Good app; unnecessary social network

venmo_banner_newI may be a little late in the game, but I finally created a Venmo account.

For those of you, who, like me, still carry around a checkbook in your purse and might not know about Venmo, it’s a phone app that allows friends to pay each other directly from one bank account to another. Convenient for splitting the restaurant bill, paying rent, or doing a group rental for a game of Whirlyball.

But when I created my account and logged in, I was surprised to see a Facebook-esque newsfeed. They’ve pulled my Facebook friends and created a special newsfeed for me, like this (I won’t do a screen shot so I can change the names here):

Mark Schwartz paid Fred Cohen for sailing
Like   Comment   15hr

Sarah Smith paid Alexandra Roth for powdered sugar
Like   Comment    17hr

Susan Epstein paid Elizabeth Friedland for keeping the house functional
Like   Comment   ❤ 1  20 hr *

Rich Lang paid Molly Jones for [series of emoticons I don’t understand]
Like   Comment    1d

Jon Siegel paid Raphael Gold for Chicken Hut lunch. Thanks!
Like   Comment   1d

*That ❤ on the Susan Epstein transaction appears to be similar to a “like” on Facebook. Clicking on that transaction shows me that Isabel Arthur “likes” this transaction.

I’m a big fan of Facebook. I’m on Twitter and I love YouTube. I’m even on Instagram, though I still don’t totally understand its etiquette. But why do we need yet ANOTHER social network — one that tracks personal financial transactions?

I see what happened here. Every company wants to be the next Facebook. So some guy came up with this app as an easy way to split the grocery bill with his roommate. Suddenly, the app became huge, and he, now the CEO, said, “We gotta get social. Let’s figure out a way to involve news feeds, liking, commenting, emoji, and statuses. Mark Zuckerberg will never know what hit him.”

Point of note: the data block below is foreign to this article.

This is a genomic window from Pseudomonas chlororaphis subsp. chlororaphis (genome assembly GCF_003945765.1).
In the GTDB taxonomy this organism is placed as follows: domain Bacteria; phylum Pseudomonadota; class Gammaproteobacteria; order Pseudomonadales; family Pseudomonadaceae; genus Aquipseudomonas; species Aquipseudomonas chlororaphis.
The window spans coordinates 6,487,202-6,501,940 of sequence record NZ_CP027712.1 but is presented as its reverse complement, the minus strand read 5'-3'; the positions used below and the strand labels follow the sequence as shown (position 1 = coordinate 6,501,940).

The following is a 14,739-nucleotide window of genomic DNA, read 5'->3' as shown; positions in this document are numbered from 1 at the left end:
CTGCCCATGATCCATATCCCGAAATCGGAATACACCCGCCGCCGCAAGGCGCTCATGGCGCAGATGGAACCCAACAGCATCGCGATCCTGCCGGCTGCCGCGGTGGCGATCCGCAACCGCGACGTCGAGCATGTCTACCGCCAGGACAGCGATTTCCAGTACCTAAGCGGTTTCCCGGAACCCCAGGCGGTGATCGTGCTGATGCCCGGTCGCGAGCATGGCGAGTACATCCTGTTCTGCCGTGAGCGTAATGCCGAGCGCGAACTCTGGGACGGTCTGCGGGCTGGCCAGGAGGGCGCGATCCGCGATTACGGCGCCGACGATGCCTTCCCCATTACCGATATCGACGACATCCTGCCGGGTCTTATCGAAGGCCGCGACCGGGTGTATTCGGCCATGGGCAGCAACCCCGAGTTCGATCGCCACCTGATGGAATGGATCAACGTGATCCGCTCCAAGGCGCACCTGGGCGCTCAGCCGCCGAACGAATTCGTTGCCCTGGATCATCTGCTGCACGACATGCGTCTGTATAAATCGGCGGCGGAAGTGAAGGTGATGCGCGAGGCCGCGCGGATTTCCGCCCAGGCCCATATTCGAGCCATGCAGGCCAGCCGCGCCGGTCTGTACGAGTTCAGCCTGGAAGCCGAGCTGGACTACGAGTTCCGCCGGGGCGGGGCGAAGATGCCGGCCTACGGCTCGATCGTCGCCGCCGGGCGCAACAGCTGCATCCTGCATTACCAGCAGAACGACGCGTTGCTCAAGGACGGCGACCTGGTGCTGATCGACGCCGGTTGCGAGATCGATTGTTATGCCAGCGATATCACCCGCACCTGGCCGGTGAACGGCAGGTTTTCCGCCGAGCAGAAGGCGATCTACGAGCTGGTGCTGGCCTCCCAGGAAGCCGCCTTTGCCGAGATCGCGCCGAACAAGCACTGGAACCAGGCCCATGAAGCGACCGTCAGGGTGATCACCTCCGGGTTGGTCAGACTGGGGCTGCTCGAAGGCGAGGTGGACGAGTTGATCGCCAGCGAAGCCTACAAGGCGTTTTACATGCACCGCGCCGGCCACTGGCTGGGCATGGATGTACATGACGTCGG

I figured out that you can, in fact, change your privacy settings so that the whole world doesn’t have to find out when you paid your friend for your dinner because you embarrassingly forgot your wallet one night. But why, Venmo? Why is that even necessary?

What’s next?

A social network for the Flashlight app? (“Lia turned on her flashlight when she couldn’t find the light switch in the room.” “So funny, that happens to me all the time,” a friend comments.)

A social network for the Calculator app? (“Lia used the Calculator app to figure out 35 + 455.” “What, Lia, did you never take math in high school? Duhhhh!”)

A social network for the Transit Tracker app I use to find out when the bus is coming? (“Lia got on the 146 bus at Hawthorne and got off at Belmont.” “Couldn’t walk the couple of blocks?? Lazzyyyyy.”)

Well, friends, I’ll talk to you all soon — or if I don’t talk to you, at least I’ll creepily see that you paid your friend for pizza delivery and an OnDemand movie rental.

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One thought on “Good app; unnecessary social network

  1. I’ve never used Venmo, but I’ve seen some of my friends that have used it where Venmo then posted to Facebook. Seems like that is a slippery slope, since financial transactions are things that I don’t consider to be safely shareable.

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